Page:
And just to ensure we don’t get too big for our britches here, Mark also provided a few things we didn’t foresee or manage to do.
Specifically… We didn’t do RSS feeds. We didn’t allow blogging from within the app. And we didn’t all tagging with the app.
And I’ll throw one more in for good measure—partly because we argued about this on a regular basis—we never took the app to the proverbial cloud. The ProSight Portfolios app ran on a Web server on the client’s concrete. We didn’t even manage the servers from a central location.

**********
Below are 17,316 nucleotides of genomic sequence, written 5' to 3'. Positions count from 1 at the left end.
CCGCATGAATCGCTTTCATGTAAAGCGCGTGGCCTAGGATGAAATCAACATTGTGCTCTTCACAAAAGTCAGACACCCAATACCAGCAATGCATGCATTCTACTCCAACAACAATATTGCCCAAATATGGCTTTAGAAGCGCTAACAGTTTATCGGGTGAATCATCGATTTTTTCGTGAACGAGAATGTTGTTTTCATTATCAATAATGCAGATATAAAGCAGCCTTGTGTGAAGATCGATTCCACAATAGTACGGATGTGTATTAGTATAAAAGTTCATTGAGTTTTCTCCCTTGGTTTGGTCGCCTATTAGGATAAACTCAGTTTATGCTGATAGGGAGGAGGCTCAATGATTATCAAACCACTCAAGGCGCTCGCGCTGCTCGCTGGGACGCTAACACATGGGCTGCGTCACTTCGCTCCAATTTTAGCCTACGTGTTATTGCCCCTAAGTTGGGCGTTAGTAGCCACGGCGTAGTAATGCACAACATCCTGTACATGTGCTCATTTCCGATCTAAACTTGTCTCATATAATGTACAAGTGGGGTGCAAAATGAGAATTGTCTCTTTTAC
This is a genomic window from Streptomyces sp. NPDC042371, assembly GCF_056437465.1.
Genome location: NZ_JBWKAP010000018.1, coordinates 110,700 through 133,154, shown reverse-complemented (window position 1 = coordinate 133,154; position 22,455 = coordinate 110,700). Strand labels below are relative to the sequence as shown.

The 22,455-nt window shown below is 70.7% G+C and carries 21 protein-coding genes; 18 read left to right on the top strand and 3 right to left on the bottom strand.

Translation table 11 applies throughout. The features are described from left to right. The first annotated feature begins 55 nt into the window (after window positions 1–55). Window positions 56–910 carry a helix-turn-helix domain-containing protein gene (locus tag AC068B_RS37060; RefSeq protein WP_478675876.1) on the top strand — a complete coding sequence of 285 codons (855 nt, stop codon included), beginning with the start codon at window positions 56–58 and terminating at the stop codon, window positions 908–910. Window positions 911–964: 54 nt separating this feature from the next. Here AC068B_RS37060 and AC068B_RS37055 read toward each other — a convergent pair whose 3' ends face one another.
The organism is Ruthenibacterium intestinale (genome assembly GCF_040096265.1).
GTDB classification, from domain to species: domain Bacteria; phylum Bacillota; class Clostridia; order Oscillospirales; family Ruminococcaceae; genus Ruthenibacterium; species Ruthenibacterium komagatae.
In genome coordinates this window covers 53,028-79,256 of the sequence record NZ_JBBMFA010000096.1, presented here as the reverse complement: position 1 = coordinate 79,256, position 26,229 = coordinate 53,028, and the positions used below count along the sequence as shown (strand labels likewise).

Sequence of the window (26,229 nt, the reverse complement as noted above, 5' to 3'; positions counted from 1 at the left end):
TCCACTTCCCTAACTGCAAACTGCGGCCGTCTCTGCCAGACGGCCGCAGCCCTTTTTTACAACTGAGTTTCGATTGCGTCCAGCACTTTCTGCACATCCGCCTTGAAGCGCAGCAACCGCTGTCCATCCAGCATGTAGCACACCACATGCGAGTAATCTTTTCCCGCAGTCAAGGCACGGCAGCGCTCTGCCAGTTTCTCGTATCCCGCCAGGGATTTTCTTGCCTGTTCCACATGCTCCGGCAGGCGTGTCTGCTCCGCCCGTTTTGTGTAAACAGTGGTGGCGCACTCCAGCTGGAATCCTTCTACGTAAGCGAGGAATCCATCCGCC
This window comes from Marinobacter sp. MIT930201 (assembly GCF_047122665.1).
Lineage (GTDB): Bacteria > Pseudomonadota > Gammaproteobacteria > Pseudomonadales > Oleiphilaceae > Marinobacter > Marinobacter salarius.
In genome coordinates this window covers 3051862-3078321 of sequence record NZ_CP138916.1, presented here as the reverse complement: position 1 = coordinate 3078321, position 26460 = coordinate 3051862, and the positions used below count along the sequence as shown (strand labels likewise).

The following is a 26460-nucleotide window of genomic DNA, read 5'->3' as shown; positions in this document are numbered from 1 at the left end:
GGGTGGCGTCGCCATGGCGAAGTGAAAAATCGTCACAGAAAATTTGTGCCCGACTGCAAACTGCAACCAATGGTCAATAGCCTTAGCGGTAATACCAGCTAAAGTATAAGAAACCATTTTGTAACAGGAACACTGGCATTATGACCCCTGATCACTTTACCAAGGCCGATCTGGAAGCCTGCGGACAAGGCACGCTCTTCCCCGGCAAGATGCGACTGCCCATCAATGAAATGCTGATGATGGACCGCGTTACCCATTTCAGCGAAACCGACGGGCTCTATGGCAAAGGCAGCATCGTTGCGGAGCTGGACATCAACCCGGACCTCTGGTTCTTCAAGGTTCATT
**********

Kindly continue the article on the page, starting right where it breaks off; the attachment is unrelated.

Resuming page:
Well wait. Maybe that was a cloud of sorts. Only the Portfolios installations didn’t talk to one another.
See? We’re more Web 2.0 than you thought
Okay, okay. Those are both completely random. But interesting, right? I mean, you just became a ton more compelling at your next techie cocktail party. Or something. Maybe.
It’s like Lost Oregon, the tech version.
Well, I had to share with someone. Lucky you.
Oh c’mon. It’s not like I played the Brad Fitzpatrick LiveJournal card again.
What’s more, I’m sure there are tons of other Portland and Oregon stories—random they may be—exactly like that. So if you’ve got one, pipe up. I’d love to hear them.
(Image courtesy Stu Seeger. Used under Creative Commons.)
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Thanks for getting the record straight! Great to see this history and get some insight into the past. Portland was also the demo city for streetview technology — but more on that later.